Smart Contracts: a (mildly) practical example

#0 Introduction

If you've ever used an object-oriented programming language, you know what an object is: An object contains internal state in the form of attributes and attribute values, and methods that can change that internal state. Objects are created from classes. A class is like a blueprint for an object: It defines attributes and methods, but does not have attribute values itself.

Well, a smart contract is like a class. And just like you can instantiate an object from a class, you can create an instance of a smart contract by deploying it to a network. The key thing about smart contracts is that their internal state is persisted on many computers across the network. If the network functions properly, that means that the state can never get lost, and can only change by calls to the methods you defined. Good smart contract networks are byzantine fault tolerant, which means that if a minority of computers on the network fail, or even intentionally try to break the rules, the network will still function.

Here’s the thing: you need a lot of computers running at the same time to keep such a network healthy. And the people who run those computers, well, they don’t do it for free. They do it because they get paid! And if you want to use smart contracts, well, you’re the one who has to pay for it. The money you pay for interacting with a smart contract is called the gas fee. Each instruction in the contract costs a certain amount of gas, and the price for one unit of gas depends on the current network load. The more people want to run contracts at the same time, the more expensive the gas becomes. Gas fees are paid in something called a native token, which is a cryptocurrency that is maintained by the network itself. In very simple terms, the network keeps track of how many tokens each user has, and when you interact with a contract, it takes some tokens out of your account and adds them to the accounts of the people who actually run the code.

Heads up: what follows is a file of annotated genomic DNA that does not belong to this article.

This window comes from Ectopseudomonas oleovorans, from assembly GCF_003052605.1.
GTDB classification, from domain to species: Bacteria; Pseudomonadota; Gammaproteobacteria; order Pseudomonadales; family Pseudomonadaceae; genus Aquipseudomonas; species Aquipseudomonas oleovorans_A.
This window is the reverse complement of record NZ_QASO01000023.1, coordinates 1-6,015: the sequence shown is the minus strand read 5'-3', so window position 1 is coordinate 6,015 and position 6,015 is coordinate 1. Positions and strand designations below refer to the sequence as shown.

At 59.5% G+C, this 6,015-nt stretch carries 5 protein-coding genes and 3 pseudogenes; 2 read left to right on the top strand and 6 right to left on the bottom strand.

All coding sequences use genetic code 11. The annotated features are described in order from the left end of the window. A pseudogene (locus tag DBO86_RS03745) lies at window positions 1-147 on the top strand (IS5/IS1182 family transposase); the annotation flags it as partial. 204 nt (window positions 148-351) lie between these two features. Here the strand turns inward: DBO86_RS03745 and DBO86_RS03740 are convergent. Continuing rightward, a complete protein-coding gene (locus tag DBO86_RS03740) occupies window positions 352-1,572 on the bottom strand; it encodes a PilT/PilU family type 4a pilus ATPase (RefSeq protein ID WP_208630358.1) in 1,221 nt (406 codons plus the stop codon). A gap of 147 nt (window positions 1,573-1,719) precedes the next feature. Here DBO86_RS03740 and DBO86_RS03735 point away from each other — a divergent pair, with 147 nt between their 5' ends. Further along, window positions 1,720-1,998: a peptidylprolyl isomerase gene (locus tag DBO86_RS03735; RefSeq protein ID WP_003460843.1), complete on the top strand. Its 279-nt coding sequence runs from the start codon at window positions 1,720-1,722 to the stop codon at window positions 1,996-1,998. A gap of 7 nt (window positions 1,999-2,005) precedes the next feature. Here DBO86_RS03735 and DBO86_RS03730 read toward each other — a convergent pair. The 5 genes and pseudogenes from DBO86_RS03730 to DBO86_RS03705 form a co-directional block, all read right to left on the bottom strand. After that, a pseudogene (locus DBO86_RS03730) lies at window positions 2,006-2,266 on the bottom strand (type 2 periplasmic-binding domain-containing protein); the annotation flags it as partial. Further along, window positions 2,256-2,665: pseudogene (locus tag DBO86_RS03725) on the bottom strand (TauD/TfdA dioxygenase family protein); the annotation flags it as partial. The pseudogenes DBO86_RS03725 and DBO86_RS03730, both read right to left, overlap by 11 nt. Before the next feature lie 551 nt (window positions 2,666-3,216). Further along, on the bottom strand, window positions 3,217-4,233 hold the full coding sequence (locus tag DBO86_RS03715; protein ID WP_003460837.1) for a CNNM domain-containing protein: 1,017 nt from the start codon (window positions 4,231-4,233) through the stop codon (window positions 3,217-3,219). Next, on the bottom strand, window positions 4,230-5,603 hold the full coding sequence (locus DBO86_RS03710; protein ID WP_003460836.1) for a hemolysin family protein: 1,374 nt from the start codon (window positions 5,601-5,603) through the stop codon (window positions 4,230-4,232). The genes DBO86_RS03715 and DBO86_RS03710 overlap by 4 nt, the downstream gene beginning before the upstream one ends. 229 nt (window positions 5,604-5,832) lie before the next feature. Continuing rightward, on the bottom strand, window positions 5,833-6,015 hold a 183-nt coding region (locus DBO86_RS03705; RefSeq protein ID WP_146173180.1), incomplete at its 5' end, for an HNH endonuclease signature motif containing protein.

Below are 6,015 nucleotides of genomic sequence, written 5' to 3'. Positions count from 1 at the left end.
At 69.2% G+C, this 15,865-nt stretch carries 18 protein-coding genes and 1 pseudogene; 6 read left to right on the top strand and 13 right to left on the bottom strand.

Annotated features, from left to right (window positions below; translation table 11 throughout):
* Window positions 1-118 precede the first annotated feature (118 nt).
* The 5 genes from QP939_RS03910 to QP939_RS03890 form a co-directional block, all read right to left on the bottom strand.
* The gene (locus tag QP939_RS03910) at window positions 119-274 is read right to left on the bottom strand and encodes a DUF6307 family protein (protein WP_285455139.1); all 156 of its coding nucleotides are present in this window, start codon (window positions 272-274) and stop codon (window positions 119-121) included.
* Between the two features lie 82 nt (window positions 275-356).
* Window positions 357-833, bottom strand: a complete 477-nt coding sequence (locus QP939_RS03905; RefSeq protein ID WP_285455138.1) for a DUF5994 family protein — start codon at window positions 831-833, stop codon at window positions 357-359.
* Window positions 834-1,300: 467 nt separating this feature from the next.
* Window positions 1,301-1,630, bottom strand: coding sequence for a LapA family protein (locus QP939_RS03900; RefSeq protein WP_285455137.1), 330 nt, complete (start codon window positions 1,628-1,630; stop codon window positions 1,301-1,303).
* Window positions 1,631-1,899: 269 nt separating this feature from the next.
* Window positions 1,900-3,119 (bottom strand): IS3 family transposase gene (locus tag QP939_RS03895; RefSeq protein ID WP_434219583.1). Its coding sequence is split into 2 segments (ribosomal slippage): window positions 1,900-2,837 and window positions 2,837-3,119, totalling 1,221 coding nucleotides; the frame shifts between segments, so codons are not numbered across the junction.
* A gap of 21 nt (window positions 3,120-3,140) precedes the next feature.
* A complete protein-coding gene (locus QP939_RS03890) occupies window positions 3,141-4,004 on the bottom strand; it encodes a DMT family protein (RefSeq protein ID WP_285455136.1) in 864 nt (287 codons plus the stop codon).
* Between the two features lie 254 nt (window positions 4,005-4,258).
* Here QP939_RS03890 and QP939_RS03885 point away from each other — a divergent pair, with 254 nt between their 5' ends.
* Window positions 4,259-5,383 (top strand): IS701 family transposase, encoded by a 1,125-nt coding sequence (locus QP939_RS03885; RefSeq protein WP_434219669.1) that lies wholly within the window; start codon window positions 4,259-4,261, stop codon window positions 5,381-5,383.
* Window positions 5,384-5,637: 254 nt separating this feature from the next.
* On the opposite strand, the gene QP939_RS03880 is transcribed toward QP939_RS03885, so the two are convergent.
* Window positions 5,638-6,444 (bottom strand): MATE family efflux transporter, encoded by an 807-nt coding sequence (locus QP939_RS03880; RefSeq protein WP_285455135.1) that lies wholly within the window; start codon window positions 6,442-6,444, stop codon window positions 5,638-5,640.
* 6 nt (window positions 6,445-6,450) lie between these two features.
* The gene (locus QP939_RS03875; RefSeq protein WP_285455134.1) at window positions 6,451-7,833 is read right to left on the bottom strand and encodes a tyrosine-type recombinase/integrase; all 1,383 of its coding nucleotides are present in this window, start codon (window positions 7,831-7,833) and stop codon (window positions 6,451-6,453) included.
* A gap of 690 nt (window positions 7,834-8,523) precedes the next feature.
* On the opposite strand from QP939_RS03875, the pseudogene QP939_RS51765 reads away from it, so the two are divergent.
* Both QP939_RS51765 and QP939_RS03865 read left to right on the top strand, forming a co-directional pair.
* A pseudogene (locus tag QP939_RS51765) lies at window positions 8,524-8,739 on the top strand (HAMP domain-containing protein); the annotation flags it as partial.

Most networks have some sort of HTTP API with public endpoints that you can send smart contract transactions to. To authenticate yourself, you need to sign the request with a private key. Of course, in practice you don’t do that yourself. Typically you install an app or browser extension that stores your private keys for you. The most common browser extension is metamask. It injects a JavaScript object into websites you visit, and websites that use smart contracts can use that object to send transactions on your behalf (with your permission).

Ok that's enough theory, time for an example.

Do you like to play Tic-Tac-Toe?

In this example we'll create a smart contract that maintains a list of Tic-Tac-Toe games, and a web frontend that interacts with it. Here's a little demo of what it will look like: https://jfhr.de/tictactoe

You can also find the whole source code at https://github.com/jfhr/tictactoe.

#1 Smart Contract Programming Languages

Some networks support using general-purpose programming languages, like Rust or JavaScript, to write smart contracts. But most often, they're written in special-purpose languages. The most popular one is Solidity. Solidity has a syntax similar to C++ and contracts are defined like to classes. Here's an absolutely minimal example:

pragma solidity ^0.8.13;
contract Counter {
    uint public value;
    function increment() public {
        value++;
    }
}

The first line defines the compiler version we want to use. That's important because Solidity is under very active development and breaking changes are common. contract Counter declares the smart contract itself. uint public value is a state variable. In solidity, uint without a suffix is an alias for uint256. function increment() public declares a method, the public keyword means that this method can be called from the outside, either from another smart contract, or from an app that interacts with it.

The method body is self-explanatory: It increments the value state variable by one.

You can put this contract in a file named e.g. Counter.sol and compile it with the command:

npx solc Counter.sol --bin

This will create bytecode for the contract in a file named Counter_sol_Counter.bin . The bytecode is what you send to the network when you deploy the contract.

Additionally, you can create the ABI for this contract by running:

npx solc Counter.sol --abi

The ABI is a JSON file that contains metadata about the contracts public variables and methods. The ABI allows you to access contract methods and variables by their names, instead of having to calculate memory offsets and encoding parameters yourself.

#2 Writing Smart Contracts